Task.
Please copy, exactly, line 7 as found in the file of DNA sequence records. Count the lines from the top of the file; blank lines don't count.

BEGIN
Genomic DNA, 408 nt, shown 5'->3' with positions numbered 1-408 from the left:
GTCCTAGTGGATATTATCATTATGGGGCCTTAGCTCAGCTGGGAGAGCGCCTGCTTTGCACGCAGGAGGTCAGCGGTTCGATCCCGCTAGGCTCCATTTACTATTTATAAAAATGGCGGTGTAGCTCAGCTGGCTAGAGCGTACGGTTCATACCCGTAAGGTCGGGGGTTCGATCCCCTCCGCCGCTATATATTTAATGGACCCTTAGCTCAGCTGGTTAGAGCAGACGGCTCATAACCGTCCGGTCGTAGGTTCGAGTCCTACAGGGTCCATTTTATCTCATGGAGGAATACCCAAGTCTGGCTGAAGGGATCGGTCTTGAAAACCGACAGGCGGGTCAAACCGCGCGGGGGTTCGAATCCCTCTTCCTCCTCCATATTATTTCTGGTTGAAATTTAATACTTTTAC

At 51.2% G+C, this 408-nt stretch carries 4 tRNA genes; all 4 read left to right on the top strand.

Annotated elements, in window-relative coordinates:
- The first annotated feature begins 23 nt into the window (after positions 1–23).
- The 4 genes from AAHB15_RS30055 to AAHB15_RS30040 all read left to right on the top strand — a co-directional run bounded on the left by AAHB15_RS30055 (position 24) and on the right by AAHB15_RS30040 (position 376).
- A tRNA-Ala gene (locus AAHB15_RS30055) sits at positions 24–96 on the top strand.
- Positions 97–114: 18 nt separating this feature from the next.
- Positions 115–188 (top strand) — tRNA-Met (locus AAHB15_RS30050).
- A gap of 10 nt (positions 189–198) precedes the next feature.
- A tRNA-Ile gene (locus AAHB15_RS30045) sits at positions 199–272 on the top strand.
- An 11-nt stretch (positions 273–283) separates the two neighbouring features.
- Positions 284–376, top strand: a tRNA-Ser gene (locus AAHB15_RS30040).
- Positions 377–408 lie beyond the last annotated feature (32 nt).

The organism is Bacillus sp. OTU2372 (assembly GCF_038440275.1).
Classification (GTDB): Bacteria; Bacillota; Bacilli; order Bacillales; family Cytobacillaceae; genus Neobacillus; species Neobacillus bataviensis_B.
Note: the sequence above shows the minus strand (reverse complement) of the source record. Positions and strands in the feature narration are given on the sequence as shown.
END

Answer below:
- A tRNA-Ala gene (locus AAHB15_RS30055) sits at positions 24–96 on the top strand.